Bank Payment Obligations: The Way Forward

The trade finance industry has come under criticism at times for using out-dated and cumbersome systems to facilitate trade transactions. Therefore the various industry initiatives to modernise and simplify trade coming on-stream in 2012 should certainly be welcomed by banks and corporates alike. One such initiative is the introduction of bank payment obligations (BPOs), which are set to foster significant efficiency improvements in trade in the coming year.

As a tool, the BPO is very similar to the definition of a documentary credit in that it is an irrevocable undertaking given by one bank to another bank that payment will be made on a specified date after successful matching of data. The key difference with the BPO is that it is electronic and involves matching data fields as opposed to documents.

This is a major leap in efficiency in trade finance as it removes the physical presentation of shipping documents to a bank as would be the case with a documentary credit. Instead notification of the BPO obligation and the decision on whether the seller has complied with the terms of the BPO is all based on electronic data. The efficiency gain is at least hours, but potentially days, for participants in the transaction.

Changes in Governance

A landmark agreement, signed during 2011 between the International Chamber of Commerce (ICC) Banking Commission and SWIFT, has paved the way for the ICC to assume responsibility for the rules governing BPO. The importance of this change cannot be underestimated as it will mean that the BPO will benefit from the extensive experience the ICC has in managing successful industry rules and also provides the BPO with another critical component: an industry recognised dispute resolution capability, which will build on the foundations that have already been laid down in the SWIFT-led model.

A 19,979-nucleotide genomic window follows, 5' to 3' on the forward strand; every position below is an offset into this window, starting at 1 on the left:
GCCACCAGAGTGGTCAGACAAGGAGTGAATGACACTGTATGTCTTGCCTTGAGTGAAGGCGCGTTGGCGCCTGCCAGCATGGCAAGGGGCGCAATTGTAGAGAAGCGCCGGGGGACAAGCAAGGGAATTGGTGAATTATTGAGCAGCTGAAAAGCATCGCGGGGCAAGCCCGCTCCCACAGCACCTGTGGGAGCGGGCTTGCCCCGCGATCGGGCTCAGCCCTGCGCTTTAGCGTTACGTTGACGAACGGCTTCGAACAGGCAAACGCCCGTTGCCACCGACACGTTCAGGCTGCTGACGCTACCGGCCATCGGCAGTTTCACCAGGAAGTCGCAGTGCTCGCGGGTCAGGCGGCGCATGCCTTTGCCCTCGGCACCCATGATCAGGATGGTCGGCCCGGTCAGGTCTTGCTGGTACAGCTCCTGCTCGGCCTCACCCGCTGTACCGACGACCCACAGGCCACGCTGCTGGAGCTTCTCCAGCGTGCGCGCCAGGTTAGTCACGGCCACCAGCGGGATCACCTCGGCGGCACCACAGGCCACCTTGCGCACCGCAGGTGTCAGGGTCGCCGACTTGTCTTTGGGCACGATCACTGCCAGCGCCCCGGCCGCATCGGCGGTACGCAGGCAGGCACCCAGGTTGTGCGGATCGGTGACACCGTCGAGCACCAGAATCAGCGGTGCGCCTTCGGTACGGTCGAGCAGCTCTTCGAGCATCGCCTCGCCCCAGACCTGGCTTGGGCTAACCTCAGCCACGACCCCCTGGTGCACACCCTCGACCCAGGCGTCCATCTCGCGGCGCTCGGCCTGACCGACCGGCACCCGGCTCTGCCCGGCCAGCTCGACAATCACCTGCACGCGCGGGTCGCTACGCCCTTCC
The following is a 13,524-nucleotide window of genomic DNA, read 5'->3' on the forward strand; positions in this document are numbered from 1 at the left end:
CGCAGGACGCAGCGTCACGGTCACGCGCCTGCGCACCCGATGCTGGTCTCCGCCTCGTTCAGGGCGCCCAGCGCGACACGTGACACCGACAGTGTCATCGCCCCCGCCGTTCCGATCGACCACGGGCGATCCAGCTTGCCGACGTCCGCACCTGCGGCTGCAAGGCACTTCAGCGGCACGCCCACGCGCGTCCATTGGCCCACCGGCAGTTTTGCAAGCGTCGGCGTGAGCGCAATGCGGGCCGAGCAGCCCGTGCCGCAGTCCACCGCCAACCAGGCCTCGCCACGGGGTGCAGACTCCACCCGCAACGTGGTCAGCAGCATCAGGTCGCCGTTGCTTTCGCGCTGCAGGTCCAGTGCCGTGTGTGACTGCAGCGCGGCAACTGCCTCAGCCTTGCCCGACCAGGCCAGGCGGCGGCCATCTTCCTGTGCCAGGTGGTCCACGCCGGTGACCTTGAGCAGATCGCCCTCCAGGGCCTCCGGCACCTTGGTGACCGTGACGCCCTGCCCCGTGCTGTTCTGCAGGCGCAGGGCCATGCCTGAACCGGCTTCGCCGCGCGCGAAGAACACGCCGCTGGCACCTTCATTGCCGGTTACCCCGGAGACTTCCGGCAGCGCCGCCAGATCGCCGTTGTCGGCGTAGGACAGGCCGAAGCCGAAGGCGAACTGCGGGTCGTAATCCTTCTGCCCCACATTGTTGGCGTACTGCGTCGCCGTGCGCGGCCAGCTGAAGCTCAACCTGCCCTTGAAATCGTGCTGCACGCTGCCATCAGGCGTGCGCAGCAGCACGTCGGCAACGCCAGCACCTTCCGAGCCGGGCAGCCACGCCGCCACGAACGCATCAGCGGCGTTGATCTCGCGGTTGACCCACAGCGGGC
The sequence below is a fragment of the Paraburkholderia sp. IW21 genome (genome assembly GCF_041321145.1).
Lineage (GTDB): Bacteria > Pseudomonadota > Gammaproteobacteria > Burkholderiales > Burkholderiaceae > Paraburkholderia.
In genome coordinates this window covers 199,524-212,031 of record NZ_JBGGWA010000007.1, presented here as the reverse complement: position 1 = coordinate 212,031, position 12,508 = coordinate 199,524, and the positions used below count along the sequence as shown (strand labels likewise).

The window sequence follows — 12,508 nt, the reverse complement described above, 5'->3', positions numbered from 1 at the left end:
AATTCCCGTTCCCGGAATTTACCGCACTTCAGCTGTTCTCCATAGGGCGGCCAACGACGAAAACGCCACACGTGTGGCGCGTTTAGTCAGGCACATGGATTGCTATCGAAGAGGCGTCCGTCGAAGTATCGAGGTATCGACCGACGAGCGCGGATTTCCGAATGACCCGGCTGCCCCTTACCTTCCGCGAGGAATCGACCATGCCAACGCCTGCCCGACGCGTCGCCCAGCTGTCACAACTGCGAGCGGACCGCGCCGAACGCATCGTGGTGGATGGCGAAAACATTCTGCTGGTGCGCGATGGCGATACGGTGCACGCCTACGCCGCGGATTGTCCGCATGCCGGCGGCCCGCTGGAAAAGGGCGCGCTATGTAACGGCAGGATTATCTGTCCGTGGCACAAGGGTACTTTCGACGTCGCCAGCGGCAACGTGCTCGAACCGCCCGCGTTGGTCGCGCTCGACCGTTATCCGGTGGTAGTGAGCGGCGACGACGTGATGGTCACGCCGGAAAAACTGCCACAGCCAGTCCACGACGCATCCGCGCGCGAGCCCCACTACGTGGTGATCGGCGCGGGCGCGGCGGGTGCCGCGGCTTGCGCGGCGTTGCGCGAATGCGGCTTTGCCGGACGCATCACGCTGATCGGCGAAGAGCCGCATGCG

Under the agreement the ICC will develop industry standard rules for the BPO. These rules will apply to any BPO transaction and will form the bedrock of the future standing of the BPO, potentially elevating the BPO over time to a position similar to the letter of credit (L/C).

The ICC rules will be platform agnostic, meaning that they will apply to a BPO transaction irrespective of the platform that has been used to create and transact the BPO, resulting in the obligor and recipient banks under a BPO no longer being limited to using the SWIFT Trade Services Utility (TSU) functionality. This should encourage other software companies and vendors, many of whom are already well advanced in offering BPO functionality, to enter the market and provide alternative competition.

Figure 1 shows the key stages of a BPO transaction, which can be summarised as:

  • Buyer and seller exchange contracts.
  • Buyer instructs their bank (obligor bank) to establish the BPO containing the data that the seller needs to provide to obtain payment.
  • Obligor bank agrees to support the transaction and issues the BPO to the recipient bank.
  • The recipient bank notifies the BPO to the seller.
  • After shipment of goods the seller provides the data required under the BPO, which flows through the recipient and obligor banks where it is matched to the original BPO requirements.
Figure 1: Key Stages of a BPO Transaction

Source: Barclays Corporate
 

 

Benefits of the BPO

Corporates often quote that there are many benefits with the BPO over traditional documentary credits.  Benefits are: